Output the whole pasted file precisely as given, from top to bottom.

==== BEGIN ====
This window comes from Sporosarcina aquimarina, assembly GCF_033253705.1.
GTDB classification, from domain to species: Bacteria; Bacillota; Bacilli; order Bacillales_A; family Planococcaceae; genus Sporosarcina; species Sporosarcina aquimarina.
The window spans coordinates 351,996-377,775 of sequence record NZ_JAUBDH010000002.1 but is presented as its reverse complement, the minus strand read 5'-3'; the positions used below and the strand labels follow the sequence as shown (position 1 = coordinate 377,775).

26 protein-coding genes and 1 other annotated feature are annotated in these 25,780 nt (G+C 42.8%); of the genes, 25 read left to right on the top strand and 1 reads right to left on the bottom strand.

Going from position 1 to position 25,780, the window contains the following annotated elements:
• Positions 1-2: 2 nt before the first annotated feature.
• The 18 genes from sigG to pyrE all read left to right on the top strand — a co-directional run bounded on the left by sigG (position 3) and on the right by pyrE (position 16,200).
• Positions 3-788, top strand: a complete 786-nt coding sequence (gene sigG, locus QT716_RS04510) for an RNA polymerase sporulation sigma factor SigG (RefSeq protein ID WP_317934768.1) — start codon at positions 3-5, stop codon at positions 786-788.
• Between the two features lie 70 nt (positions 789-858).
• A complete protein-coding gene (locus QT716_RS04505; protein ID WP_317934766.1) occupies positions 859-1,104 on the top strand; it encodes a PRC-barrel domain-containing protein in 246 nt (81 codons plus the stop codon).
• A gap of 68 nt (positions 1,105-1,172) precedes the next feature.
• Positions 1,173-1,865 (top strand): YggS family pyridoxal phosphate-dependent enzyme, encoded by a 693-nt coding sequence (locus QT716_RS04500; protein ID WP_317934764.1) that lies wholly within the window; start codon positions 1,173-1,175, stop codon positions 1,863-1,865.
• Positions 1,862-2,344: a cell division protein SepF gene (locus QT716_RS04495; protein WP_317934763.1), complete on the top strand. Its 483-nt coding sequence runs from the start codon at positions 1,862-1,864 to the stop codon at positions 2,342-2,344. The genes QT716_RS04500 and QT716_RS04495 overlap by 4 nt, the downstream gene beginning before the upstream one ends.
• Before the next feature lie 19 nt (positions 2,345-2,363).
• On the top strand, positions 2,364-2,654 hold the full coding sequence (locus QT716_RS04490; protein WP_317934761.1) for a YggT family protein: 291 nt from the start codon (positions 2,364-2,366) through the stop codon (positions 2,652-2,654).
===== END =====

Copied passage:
This window comes from Sporosarcina aquimarina, assembly GCF_033253705.1.
GTDB classification, from domain to species: Bacteria; Bacillota; Bacilli; order Bacillales_A; family Planococcaceae; genus Sporosarcina; species Sporosarcina aquimarina.
The window spans coordinates 351,996-377,775 of sequence record NZ_JAUBDH010000002.1 but is presented as its reverse complement, the minus strand read 5'-3'; the positions used below and the strand labels follow the sequence as shown (position 1 = coordinate 377,775).

26 protein-coding genes and 1 other annotated feature are annotated in these 25,780 nt (G+C 42.8%); of the genes, 25 read left to right on the top strand and 1 reads right to left on the bottom strand.

Going from position 1 to position 25,780, the window contains the following annotated elements:
• Positions 1-2: 2 nt before the first annotated feature.
• The 18 genes from sigG to pyrE all read left to right on the top strand — a co-directional run bounded on the left by sigG (position 3) and on the right by pyrE (position 16,200).
• Positions 3-788, top strand: a complete 786-nt coding sequence (gene sigG, locus QT716_RS04510) for an RNA polymerase sporulation sigma factor SigG (RefSeq protein ID WP_317934768.1) — start codon at positions 3-5, stop codon at positions 786-788.
• Between the two features lie 70 nt (positions 789-858).
• A complete protein-coding gene (locus QT716_RS04505; protein ID WP_317934766.1) occupies positions 859-1,104 on the top strand; it encodes a PRC-barrel domain-containing protein in 246 nt (81 codons plus the stop codon).
• A gap of 68 nt (positions 1,105-1,172) precedes the next feature.
• Positions 1,173-1,865 (top strand): YggS family pyridoxal phosphate-dependent enzyme, encoded by a 693-nt coding sequence (locus QT716_RS04500; protein ID WP_317934764.1) that lies wholly within the window; start codon positions 1,173-1,175, stop codon positions 1,863-1,865.
• Positions 1,862-2,344: a cell division protein SepF gene (locus QT716_RS04495; protein WP_317934763.1), complete on the top strand. Its 483-nt coding sequence runs from the start codon at positions 1,862-1,864 to the stop codon at positions 2,342-2,344. The genes QT716_RS04500 and QT716_RS04495 overlap by 4 nt, the downstream gene beginning before the upstream one ends.
• Before the next feature lie 19 nt (positions 2,345-2,363).
• On the top strand, positions 2,364-2,654 hold the full coding sequence (locus QT716_RS04490; protein WP_317934761.1) for a YggT family protein: 291 nt from the start codon (positions 2,364-2,366) through the stop codon (positions 2,652-2,654).